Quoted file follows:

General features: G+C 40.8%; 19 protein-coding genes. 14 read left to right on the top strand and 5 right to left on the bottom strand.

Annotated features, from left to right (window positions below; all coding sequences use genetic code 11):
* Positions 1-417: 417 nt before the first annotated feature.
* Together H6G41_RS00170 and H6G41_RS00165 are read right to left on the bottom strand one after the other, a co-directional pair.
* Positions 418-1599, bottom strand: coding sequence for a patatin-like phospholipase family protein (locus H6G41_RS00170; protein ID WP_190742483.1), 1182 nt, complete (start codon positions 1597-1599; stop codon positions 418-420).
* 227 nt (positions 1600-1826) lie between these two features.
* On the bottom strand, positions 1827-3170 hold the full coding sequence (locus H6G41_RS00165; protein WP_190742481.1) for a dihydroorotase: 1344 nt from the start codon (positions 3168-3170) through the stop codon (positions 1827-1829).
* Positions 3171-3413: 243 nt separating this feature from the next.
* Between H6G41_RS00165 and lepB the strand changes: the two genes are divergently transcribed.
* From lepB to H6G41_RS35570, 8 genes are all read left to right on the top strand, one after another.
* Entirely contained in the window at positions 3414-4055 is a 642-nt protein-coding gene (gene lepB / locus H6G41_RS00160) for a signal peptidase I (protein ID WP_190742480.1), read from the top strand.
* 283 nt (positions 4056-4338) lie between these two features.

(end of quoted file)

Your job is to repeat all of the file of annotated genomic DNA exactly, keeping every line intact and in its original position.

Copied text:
General features: G+C 40.8%; 19 protein-coding genes. 14 read left to right on the top strand and 5 right to left on the bottom strand.

Annotated features, from left to right (window positions below; all coding sequences use genetic code 11):
* Positions 1-417: 417 nt before the first annotated feature.
* Together H6G41_RS00170 and H6G41_RS00165 are read right to left on the bottom strand one after the other, a co-directional pair.
* Positions 418-1599, bottom strand: coding sequence for a patatin-like phospholipase family protein (locus H6G41_RS00170; protein ID WP_190742483.1), 1182 nt, complete (start codon positions 1597-1599; stop codon positions 418-420).
* 227 nt (positions 1600-1826) lie between these two features.
* On the bottom strand, positions 1827-3170 hold the full coding sequence (locus H6G41_RS00165; protein WP_190742481.1) for a dihydroorotase: 1344 nt from the start codon (positions 3168-3170) through the stop codon (positions 1827-1829).
* Positions 3171-3413: 243 nt separating this feature from the next.
* Between H6G41_RS00165 and lepB the strand changes: the two genes are divergently transcribed.
* From lepB to H6G41_RS35570, 8 genes are all read left to right on the top strand, one after another.
* Entirely contained in the window at positions 3414-4055 is a 642-nt protein-coding gene (gene lepB / locus H6G41_RS00160) for a signal peptidase I (protein ID WP_190742480.1), read from the top strand.
* 283 nt (positions 4056-4338) lie between these two features.